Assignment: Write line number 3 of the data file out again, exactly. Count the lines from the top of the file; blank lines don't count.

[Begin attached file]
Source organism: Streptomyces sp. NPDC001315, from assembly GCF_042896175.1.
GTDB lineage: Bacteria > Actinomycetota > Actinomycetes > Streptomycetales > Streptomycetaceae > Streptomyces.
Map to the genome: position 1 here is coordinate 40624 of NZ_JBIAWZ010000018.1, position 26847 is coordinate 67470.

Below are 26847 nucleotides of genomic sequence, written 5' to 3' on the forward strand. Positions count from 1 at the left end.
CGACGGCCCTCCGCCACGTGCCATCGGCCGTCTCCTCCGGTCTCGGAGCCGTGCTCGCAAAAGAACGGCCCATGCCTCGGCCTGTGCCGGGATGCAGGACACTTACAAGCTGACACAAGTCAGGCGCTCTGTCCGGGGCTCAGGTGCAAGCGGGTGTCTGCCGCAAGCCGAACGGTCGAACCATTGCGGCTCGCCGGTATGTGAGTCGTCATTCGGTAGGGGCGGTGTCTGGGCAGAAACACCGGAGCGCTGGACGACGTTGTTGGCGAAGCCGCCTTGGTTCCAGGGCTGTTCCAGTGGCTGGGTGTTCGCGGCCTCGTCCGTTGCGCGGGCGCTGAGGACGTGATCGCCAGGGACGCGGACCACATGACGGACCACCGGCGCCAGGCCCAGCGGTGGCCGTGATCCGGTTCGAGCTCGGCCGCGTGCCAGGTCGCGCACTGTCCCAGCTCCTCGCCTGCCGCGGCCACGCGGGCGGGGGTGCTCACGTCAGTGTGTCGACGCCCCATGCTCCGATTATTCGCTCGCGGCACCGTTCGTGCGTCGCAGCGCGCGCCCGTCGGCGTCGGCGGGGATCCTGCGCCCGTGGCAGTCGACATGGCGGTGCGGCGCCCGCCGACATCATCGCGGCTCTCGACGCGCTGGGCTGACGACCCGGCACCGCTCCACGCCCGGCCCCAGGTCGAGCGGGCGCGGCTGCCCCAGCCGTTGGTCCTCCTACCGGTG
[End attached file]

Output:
Map to the genome: position 1 here is coordinate 40624 of NZ_JBIAWZ010000018.1, position 26847 is coordinate 67470.